Ex-security chief criticizes Tester
By JENNIFER McKEE |Gazette State Bureau | September 28, 2006
HELENA - Tom Ridge, the former and first head of the federal Department of Homeland Security, took after Democratic Senate candidate Jon Tester on Wednesday, saying his call to repeal the federal Patriot Act is "ludicrous."
Ridge, who said he was asked by former Republican Montana Gov. Marc Racicot to share his views with Montana reporters, said Tester's recent call to repeal the Patriot Act is "unfathomable, almost inexplicable."
Tester, a Big Sandy farmer and current president of the Montana Senate, is challenging U.S. Sen. Conrad Burns, R-Mont.
In a debate with Burns in Butte on Saturday, Tester said he wants to repeal the act, which he said puts in jeopardy the individual freedoms that make America unique. If those freedoms are sacrificed, then the terrorists will have won, he said.
Ridge, appointed by President Bush in October 2001, said he wasn't sure if the Patriot Act could have prevented the terrorist attacks on Sept. 11, 2001. But he said the act is essential for allowing federal law enforcement to go after terrorists in the U.S.
"This is a very, very important, essential, fundamental tool that the traditional law enforcement community needs," he said.
Matt McKenna, a Tester spokesman, said Tester thinks "we should be fighting terrorists, not invading the lives of innocent Americans."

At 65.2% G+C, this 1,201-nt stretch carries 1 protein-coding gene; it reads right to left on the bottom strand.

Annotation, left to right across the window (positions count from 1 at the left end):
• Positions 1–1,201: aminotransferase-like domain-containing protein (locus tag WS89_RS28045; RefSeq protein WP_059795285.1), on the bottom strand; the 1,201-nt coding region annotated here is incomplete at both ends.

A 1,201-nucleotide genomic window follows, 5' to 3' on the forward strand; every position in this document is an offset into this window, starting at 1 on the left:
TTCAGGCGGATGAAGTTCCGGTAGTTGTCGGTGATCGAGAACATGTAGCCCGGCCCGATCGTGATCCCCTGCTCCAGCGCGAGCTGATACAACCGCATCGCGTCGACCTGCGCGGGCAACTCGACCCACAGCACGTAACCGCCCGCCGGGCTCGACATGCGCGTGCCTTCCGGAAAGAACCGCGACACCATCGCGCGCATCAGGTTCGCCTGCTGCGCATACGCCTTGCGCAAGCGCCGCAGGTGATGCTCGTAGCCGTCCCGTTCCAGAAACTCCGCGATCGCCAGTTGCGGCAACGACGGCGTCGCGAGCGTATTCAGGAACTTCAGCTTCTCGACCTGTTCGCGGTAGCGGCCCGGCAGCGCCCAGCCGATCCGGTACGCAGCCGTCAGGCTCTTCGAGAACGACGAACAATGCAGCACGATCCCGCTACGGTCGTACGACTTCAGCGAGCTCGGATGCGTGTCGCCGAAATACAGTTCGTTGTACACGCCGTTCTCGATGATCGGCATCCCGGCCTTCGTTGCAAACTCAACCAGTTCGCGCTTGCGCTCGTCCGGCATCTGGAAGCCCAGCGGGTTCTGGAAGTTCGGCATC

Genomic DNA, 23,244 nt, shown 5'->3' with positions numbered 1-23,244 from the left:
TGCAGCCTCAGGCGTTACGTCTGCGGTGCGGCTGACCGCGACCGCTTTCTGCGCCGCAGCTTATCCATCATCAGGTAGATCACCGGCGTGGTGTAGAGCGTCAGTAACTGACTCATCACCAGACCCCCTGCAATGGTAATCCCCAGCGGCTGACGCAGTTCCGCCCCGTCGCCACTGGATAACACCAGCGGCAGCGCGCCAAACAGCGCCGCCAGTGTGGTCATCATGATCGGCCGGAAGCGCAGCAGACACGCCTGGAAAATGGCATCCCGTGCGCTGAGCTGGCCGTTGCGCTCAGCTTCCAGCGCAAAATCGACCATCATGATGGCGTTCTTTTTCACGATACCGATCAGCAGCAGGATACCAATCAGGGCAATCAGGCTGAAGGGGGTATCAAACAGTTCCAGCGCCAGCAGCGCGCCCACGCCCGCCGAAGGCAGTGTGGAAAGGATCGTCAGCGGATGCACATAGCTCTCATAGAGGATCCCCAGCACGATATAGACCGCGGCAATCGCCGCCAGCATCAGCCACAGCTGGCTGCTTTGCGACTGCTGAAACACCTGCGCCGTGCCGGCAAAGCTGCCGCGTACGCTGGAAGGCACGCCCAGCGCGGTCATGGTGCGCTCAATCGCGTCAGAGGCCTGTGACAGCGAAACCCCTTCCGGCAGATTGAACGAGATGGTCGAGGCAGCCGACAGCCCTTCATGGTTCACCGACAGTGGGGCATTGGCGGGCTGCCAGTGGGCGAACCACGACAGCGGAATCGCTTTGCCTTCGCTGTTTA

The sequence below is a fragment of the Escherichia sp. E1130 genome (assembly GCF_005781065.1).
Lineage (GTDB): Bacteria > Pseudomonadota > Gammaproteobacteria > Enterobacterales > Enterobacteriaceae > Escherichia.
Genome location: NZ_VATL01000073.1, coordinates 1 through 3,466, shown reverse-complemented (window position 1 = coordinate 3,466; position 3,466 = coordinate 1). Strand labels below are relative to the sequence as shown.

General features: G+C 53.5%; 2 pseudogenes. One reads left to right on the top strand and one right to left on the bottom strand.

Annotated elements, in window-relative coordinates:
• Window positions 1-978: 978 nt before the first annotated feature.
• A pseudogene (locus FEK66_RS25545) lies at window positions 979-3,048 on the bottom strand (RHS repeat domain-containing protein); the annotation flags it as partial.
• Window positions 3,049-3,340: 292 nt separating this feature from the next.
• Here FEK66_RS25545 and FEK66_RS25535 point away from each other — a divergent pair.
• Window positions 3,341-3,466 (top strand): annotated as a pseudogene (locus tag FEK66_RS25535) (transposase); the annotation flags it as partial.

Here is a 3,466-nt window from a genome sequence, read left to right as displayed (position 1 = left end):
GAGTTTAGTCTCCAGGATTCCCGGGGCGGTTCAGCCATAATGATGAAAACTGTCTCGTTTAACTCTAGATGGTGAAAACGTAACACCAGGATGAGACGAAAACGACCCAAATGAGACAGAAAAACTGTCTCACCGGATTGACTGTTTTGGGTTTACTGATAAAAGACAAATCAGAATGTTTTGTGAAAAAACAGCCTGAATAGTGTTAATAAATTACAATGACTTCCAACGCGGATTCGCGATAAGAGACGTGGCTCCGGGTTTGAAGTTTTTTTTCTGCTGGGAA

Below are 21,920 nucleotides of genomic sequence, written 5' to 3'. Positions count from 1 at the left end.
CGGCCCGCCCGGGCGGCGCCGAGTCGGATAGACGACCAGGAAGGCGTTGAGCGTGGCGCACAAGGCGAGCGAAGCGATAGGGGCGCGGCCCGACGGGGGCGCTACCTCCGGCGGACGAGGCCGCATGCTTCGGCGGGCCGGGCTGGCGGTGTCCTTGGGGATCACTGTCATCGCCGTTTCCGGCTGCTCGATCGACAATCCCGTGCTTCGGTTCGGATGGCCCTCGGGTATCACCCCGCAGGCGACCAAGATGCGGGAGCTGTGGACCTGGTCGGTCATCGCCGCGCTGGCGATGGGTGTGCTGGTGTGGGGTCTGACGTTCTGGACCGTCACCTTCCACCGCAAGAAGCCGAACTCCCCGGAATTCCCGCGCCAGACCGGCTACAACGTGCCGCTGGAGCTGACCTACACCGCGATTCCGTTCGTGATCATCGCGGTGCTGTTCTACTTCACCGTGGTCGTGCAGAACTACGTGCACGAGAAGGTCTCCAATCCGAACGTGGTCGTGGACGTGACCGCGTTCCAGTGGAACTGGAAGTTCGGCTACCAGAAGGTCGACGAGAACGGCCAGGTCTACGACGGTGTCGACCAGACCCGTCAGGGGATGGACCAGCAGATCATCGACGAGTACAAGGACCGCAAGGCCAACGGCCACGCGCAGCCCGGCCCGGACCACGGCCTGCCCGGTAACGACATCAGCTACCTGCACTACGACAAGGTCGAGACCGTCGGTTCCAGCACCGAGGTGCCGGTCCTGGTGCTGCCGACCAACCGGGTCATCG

"Jon Tester believes in freedom first," McKenna said. "He is proud to stand with the Montana sheriffs, Montana Shooting Sports Association and the Gun Owners of America in defense of personal freedom and privacy."
Last year, the Montana Legislature also passed a resolution by broad, bipartisan margins encouraging Montana's federal congressional delegation to allow the Patriot Act to expire.
The resolution, supported by 40 of the state's 50 senators and 87 of the state's 100 representatives, also instructed Montana's law enforcement agencies not to participate or begin investigations that abridge freedoms.
Burns supports the Patriot Act.
State Sen. Jim Shockley, R-Victor, was one of the co-sponsors of the Montana legislative resolution. Shockley said Wednesday that while he supports Burns, he disagrees with him on the Patriot Act.
"As written, I would not vote for it," Shockley said, adding that some parts of the legislation are fine. But he takes issue with other aspects, including a provision that allows the FBI to search through the banking and library records of Americans.